> What resistive value would an air-variable or vacuum variable
> capacitor have?
It depends on the capacitor. The more "bulky" or compact the
capacitor for a given insulation type the lower the loss will be.
The LAST thing we want is a long thin capacitor....like one made
from coax. The best thing is a sandwich of plates in parallel, like
If the mechanical connections to or within the
> capacitor are eliminated what then?
Mechanical connections can be a problem, but they are often a
smaller part of the overall loss unless the capacitor is well-
Dose the dielectric material or
> metals used to construct the capacitor determine this resistive value?
Yes, as well as the shape and size of the materials. The design is
complex because current distribution in the component greatly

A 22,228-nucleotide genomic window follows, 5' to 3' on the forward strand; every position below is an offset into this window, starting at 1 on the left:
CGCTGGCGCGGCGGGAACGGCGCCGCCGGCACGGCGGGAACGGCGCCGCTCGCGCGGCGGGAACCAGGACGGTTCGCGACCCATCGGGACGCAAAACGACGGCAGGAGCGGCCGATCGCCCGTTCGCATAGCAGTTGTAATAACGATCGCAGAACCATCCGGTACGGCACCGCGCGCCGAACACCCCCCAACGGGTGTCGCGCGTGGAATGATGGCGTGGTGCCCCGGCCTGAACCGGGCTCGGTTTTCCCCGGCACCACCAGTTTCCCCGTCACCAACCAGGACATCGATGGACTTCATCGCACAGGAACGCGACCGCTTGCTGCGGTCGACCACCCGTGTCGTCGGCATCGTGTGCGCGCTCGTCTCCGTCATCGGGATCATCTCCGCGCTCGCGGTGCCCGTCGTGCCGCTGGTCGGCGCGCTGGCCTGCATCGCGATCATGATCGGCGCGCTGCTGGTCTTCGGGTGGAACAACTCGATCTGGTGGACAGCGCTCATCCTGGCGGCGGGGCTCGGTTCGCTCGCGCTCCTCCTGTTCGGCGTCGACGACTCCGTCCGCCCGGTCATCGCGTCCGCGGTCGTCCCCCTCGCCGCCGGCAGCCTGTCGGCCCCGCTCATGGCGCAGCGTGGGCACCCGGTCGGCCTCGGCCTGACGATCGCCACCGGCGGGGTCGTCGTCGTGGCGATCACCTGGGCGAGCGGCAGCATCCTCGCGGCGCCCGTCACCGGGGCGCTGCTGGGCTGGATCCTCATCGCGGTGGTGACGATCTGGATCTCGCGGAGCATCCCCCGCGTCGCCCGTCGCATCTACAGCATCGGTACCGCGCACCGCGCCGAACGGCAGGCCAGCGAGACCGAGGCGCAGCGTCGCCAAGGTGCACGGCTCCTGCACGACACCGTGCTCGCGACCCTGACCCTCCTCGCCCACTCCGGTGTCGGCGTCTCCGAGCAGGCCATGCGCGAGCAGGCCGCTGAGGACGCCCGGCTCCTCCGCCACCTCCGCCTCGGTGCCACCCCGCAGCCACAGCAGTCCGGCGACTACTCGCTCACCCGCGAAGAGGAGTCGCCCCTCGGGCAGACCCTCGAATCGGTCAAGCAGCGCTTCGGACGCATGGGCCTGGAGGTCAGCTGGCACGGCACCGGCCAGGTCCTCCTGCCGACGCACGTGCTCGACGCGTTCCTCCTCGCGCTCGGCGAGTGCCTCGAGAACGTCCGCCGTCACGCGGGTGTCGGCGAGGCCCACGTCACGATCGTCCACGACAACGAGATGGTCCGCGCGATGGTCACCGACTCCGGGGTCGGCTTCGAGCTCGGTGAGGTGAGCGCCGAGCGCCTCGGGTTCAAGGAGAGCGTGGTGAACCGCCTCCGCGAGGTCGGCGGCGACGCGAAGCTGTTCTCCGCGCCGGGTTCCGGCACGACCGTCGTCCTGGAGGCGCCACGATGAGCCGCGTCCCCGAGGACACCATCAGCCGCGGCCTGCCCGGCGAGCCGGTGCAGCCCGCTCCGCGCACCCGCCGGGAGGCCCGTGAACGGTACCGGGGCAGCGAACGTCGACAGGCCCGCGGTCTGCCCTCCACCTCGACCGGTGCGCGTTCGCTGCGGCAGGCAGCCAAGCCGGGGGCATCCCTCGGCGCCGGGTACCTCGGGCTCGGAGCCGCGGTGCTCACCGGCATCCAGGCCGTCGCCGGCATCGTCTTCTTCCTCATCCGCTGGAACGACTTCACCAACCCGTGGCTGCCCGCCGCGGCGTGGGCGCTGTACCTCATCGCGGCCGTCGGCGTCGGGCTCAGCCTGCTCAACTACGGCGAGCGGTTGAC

> If there is a resistance being introduce into a circuit by the use of
> these types of capacitors what is its value?
ESR is Reactance/Q of the component. It varies widely. Vacuum
capacitors with very very low dielectric losses (only in the housing)
and concentric close-spaced rings of copper can have have Q's into
the 50,000 range or higher. So ESR (equivalent series resistance)
will be .02 ohms for a 1000 ohm reactance part.
Cube shaped air variables without wipers (butter-fly type with
welded plates) can have Q~15,000 for an ESR of .067 ohms in a
1000 ohm reactance part.
Long conventional air variable capacitors typically have Q=2500 in
1000 ohm reactance parts, so ESR might be .4 ohms.
Coaxial capacitors or single plate capacitors would be Q~50 to 500
typically for an ESR of 2 to 20 ohms in the same reactance value.
73, Tom W8JI
List Sponsored by AN Wireless: AN Wireless handles Rohn tower systems,
Trylon Titan towers, coax, hardline and more. Also check out our self
supporting towers up to 100 feet for under $1500!! http://www.anwireless.com
FAQ on WWW: http://www.contesting.com/FAQ/towertalk
Administrative requests: towertalk-REQUEST@contesting.com